“Investors are no longer just blindly supporting a company, and startups are no longer just doing well by virtue of being in a hot new market space.” –Saikat Chaudhuri
Wharton | San Francisco vice dean Doug Collom has a different view. “There is a well-known phenomenon occurring today in the industry call the ‘Series A crunch’ — and more recently, the ‘Series B crunch’ — that has resulted in part from a lot of institutional VCs spreading modest, seed-level amounts of money in early stage companies, with little or no diligence,” Collom says. “Then, when these startups burn through their seed capital and seek to step up to institutional levels of financing, i.e., in the range of $2 million to $5 million or more, the VC investor only at that time will take a more deliberate look to see if a follow-on financing at that level can be warranted. The number of companies that are failing because of the ‘crunch’ that occurs when the institutional VCs fail to make these follow-on investments is massive.”
Silicon Valley Cachet
Silicon Valley continues to be far ahead of other global tech enclaves in terms of the number of companies, number of deals and number of investment dollars situated in the area. While 56% of respondents believe the San Francisco Bay Area remains an important locale for access to capital and its culture of innovation and risk-taking, there are grumblings as well. The high cost of living and doing business in Silicon Valley were the two top gripes of executives, with 38% of respondents giving it a high ranking. The next complaint was competition for talent. “You’re starting to see the weakness of the Silicon Valley ecosystem,” Chaudhuri points out. “That’s also a big change.”
Other concerns include traffic in the Bay Area, high taxes and a bias against hiring or working with people who are traditionally trained or have more experience. One survey participant wrote that Silicon Valley can be close-minded when it comes to women and seasoned workers, calling these challenges “invisible hurdles” that keep many entrepreneurs on the sidelines “due to no fault of their own.”
Another respondent wrote that Silicon Valley “breeds a culture where everyone here starts thinking that the rest of the world also consumes media and technology the same way as they do in the San Francisco Bay Area.”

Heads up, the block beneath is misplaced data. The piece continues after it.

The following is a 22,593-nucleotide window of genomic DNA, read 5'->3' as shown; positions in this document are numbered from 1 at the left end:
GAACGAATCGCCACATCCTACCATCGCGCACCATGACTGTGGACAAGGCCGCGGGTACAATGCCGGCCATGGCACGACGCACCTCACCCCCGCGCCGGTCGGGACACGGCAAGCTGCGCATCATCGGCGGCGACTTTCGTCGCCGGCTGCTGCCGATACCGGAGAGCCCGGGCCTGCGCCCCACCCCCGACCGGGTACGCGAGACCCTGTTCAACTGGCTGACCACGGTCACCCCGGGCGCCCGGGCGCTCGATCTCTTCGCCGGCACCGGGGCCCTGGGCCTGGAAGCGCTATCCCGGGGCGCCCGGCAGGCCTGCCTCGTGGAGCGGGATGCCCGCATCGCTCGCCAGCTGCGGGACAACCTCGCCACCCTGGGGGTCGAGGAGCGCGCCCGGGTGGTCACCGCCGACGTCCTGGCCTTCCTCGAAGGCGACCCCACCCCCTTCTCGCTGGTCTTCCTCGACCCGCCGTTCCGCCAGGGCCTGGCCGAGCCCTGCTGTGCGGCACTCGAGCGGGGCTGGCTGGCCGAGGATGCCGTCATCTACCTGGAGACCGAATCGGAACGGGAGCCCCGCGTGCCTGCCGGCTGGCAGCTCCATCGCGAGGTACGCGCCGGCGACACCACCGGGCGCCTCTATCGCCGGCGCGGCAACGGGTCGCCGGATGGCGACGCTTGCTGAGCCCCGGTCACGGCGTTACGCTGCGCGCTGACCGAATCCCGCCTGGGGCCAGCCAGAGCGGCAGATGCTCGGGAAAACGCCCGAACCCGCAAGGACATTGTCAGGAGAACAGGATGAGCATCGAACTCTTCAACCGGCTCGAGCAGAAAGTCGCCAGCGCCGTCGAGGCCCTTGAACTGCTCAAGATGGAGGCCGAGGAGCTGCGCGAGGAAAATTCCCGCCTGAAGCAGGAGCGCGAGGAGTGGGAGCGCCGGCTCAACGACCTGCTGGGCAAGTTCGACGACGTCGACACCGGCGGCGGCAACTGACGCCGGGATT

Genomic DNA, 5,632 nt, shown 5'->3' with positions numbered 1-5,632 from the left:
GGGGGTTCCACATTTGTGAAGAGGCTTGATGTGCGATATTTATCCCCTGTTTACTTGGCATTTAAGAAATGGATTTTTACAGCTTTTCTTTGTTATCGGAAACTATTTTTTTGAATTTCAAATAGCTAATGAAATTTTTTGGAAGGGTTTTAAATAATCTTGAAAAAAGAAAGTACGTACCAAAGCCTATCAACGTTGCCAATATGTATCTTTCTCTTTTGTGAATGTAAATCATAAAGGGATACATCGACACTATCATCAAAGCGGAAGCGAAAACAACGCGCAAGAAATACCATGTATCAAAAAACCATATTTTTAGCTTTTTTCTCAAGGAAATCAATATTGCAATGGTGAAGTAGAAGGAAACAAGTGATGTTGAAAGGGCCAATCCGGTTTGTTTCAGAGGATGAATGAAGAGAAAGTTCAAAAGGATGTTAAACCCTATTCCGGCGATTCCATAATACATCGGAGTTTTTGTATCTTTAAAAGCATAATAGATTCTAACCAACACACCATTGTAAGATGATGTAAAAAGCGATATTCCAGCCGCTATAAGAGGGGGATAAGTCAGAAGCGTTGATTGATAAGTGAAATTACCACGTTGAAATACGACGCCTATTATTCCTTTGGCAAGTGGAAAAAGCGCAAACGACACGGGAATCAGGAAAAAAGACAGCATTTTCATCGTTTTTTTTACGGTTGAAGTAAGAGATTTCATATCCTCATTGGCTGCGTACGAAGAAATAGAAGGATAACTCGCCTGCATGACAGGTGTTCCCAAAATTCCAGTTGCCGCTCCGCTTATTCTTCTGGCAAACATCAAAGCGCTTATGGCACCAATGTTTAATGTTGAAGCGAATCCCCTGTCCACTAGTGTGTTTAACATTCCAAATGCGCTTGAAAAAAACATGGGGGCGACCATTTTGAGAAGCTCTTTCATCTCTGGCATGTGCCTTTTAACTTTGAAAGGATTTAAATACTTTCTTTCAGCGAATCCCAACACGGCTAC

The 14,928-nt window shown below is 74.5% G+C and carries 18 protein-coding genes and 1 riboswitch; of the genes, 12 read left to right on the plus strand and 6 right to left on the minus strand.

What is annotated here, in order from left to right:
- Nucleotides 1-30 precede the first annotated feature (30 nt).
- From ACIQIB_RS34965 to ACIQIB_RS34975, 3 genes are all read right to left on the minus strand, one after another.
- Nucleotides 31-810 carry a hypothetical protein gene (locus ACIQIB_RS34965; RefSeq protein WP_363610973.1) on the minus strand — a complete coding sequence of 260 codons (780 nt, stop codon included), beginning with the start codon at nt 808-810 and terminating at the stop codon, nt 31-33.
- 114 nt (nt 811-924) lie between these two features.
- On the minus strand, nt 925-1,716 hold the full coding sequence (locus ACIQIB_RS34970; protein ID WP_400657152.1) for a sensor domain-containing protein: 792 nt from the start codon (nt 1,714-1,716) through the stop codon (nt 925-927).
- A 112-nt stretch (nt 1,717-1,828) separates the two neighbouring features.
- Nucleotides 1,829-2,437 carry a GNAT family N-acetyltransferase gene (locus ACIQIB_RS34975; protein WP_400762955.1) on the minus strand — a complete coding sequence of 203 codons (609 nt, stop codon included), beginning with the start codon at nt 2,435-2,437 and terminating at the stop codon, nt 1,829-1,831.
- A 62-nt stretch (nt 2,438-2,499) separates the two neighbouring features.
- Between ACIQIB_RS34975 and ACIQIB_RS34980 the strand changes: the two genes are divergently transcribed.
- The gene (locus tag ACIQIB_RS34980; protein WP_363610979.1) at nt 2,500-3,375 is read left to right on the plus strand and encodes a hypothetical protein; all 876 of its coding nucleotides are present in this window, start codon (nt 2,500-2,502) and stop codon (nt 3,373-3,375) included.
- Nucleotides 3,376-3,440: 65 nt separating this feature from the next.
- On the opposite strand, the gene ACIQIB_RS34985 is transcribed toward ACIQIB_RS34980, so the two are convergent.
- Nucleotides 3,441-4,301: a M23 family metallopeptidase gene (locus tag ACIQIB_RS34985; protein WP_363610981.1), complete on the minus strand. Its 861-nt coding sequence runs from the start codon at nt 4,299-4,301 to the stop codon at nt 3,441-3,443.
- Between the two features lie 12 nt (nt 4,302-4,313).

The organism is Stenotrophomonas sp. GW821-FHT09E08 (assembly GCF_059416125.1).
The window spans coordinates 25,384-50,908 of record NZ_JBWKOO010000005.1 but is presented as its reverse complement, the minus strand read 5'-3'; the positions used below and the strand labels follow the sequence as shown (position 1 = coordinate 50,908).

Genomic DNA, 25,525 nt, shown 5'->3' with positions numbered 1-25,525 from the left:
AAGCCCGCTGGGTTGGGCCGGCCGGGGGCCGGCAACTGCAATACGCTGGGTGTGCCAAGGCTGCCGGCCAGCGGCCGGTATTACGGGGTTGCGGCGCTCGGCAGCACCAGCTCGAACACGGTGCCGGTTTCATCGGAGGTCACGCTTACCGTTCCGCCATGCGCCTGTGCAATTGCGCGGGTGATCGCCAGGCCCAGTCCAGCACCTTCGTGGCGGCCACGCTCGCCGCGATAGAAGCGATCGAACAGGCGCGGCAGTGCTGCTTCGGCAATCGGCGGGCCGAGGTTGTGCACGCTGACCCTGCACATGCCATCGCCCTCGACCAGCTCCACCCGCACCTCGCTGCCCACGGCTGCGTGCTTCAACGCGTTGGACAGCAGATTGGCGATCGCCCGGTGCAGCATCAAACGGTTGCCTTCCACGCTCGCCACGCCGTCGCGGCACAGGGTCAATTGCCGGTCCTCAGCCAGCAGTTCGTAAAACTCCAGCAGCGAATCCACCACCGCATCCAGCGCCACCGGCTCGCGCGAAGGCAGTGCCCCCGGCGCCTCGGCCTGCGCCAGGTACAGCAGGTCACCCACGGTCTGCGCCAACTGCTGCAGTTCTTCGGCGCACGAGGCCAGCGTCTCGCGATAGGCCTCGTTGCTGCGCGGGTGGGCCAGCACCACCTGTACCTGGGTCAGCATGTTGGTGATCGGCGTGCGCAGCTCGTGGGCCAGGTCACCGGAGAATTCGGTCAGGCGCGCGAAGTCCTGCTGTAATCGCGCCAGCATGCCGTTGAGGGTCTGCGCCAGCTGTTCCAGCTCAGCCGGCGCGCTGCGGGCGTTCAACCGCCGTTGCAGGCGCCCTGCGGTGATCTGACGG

But the Valley’s weaknesses do present an opportunity for other cities to lure tech entrepreneurs to their borders if they can offer a more attractive environment, such as lower living costs and policies that are friendly to business, Chaudhuri says. “They need to provide the right framework for entrepreneurship and innovation to thrive,” he adds.
“The number of companies that are failing because of the ‘crunch’ that occurs when the institutional VCs fail to make … follow-on investments is massive.” –Doug Collom
As for the biggest competitive threat to a robust tech economy in the Bay Area, the high cost of living was most often cited with 28% of votes. It was closely followed by the presence of a “hostile” regulatory climate imposed by city, state and federal governments, at 23%.
Other concerns include the immigration hurdles of workers, the impasse between the President and Congress over resolving national economic issues, and access to a skilled workforce. Low in the rankings was competition from other countries such as China, India and Israel, which were only considered a modest threat at best.
Silicon Valley, for all its storied history, is not the best place for all types of technology. Other cities can offer expertise that the Bay Area cannot, experts note. “Not everything will be solved by Silicon Valley,” Chaudhuri says. For example, the health care equipment and non-grid energy industries are markets that other cities can specialize in. “You don’t expect those to come from California,” he says. “They require different conditions for optimal innovation to take place.”
Still, Silicon Valley remains far ahead of runner-ups such as Boston, Austin, Texas and the Research Triangle Park in North Carolina when it comes to attracting tech start-ups. Nine out of 10 respondents expressed medium to high confidence that growth in the area will continue or proliferate. “They think it’s still a vibrant ecosystem,” says Chaudhuri.
But what surprised Chaudhuri the most was a strong focus on expanding mainly in California and the U.S. In the survey, nearly nine out of 10 respondents said they were planning to expand in the next 12 months, with 41.7% eyeing growth plans for California and 25% targeting other U.S. states. Only 5.2% said they were looking at China, 3.1% said India and 2.1% targeted Europe. “I would have thought China, India and so forth would be much higher,” he notes.
Such an insular response troubles Chaudhuri because these young companies might miss getting an early foothold in fast-growing economies abroad. Moreover, he points out that venture capitalists do ask start-ups about their global strategies. “For them not to think about the emerging markets … is a mistake,” he says. “Different markets are blooming, so don’t miss the boat. It disappointed me, honestly, to see that.”